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How to reuse an old Linux Ext4 drive in Windows 10


Sabrent Rocket QSource: Rich Edmonds / Windows Central

Which file system you have set up on your PC’s drives isn’t something many of us pay much attention to. In most cases, we’ll be using NTFS, which is totally fine and works across different operating systems.

But if you’ve been using Linux on a drive it could well be formatted in the Ext4 file system, which will make it completely impossible to use with Windows 10.

As you can see here, we have an Ext4 SSD in a PC running Windows 10, but it’s not visible in File Explorer. To use it you’ll need to reformat it to something more Windows-friendly, but it’s not entirely straightforward. If you open the Disk Management app on Windows 10 you’ll see the drive exists, but you can’t do anything with it.

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But fear not, there’s a simple solution.

How to reformat an Ext4 drive in Windows 10

The first step is having the right tool for the job. In this case, we’re using a piece of software called DiskGenius, which can be used for free. You can install it if you like, but I just use the 64-bit portable version instead. Download this first from their site and install or open it ready to get started.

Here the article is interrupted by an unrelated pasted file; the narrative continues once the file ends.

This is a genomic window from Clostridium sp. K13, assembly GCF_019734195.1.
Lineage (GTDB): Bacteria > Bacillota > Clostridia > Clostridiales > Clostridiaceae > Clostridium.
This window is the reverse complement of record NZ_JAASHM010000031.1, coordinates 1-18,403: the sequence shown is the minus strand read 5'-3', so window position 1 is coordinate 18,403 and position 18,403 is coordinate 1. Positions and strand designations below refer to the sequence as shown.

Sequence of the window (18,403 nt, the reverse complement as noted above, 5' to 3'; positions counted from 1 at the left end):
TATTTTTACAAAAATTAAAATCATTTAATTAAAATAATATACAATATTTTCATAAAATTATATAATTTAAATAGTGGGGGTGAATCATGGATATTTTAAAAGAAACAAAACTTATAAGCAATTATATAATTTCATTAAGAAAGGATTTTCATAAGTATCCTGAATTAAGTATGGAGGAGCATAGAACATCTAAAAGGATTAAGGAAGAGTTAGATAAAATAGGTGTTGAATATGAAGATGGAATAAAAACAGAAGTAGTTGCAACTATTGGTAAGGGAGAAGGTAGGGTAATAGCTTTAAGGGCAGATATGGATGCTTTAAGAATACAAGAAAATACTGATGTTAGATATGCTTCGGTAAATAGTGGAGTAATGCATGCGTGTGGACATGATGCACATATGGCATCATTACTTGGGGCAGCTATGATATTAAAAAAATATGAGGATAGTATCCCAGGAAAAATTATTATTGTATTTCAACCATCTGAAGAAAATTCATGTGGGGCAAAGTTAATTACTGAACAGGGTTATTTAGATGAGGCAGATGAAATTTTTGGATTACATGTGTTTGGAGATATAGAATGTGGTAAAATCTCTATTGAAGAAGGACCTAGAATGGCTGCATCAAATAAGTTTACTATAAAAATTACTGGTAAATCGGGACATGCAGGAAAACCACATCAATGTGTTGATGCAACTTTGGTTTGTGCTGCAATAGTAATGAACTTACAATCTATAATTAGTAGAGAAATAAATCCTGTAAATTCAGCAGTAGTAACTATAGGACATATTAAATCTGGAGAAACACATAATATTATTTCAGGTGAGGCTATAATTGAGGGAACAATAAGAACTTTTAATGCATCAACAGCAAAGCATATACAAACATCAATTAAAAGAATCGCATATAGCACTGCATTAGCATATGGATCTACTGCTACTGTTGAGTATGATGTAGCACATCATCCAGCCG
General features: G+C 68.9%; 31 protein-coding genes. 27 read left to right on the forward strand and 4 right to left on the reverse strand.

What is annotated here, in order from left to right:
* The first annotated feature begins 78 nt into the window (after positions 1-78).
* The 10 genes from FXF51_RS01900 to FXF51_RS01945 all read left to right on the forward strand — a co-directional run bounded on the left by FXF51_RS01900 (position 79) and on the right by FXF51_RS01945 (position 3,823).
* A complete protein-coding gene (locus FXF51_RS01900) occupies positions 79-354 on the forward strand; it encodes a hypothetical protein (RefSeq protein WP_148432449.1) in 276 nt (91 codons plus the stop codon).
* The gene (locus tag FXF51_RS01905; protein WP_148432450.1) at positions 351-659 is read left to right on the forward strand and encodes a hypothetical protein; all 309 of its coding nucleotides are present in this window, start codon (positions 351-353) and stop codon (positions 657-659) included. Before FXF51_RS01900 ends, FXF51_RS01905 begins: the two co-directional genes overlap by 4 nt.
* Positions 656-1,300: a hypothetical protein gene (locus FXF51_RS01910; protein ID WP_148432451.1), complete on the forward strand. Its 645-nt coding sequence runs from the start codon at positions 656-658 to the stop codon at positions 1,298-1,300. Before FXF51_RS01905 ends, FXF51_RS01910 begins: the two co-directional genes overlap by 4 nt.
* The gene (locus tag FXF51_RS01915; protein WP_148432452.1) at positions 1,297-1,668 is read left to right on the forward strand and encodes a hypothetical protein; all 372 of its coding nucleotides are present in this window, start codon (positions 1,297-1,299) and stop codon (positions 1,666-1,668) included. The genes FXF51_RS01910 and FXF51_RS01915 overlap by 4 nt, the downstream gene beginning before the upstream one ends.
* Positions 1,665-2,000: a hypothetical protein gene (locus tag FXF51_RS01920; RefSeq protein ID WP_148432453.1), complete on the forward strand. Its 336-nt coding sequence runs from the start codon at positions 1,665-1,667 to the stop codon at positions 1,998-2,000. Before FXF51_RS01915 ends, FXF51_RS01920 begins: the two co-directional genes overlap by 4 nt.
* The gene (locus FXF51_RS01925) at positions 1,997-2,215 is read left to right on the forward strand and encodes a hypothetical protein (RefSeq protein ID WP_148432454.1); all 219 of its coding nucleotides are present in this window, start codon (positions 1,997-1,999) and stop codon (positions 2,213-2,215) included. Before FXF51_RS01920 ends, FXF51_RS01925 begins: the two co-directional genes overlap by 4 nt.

Then follow these steps.

  1. Select your Ext4 drive from the pane on the left.
  2. Click the format button along the top bar.

    Format Ext4 in Windows

    Source: Windows Central
  3. Use the dropdown box to choose your preferred file system, in this case, NTFS.

    Format Ext4 in Windows

    Source: Windows Central
  4. If you wish give your drive a name and letter.
  5. Click format.

    Format Ext4 in Windows

    Source: Windows Central
  6. Click yes if you’re happy.

    Format Ext4 in Windows

    Source: Windows Central
  7. Wait for it to complete.

Now, when you go back to File Explorer you’ll see your newly formatted drive available to you to do with as you please.

More Windows 10 resources

For more helpful articles, coverage, and answers to common questions about Windows 10, visit the following resources:





This post was written by Richard Devine and was first posted to WindowsCentral



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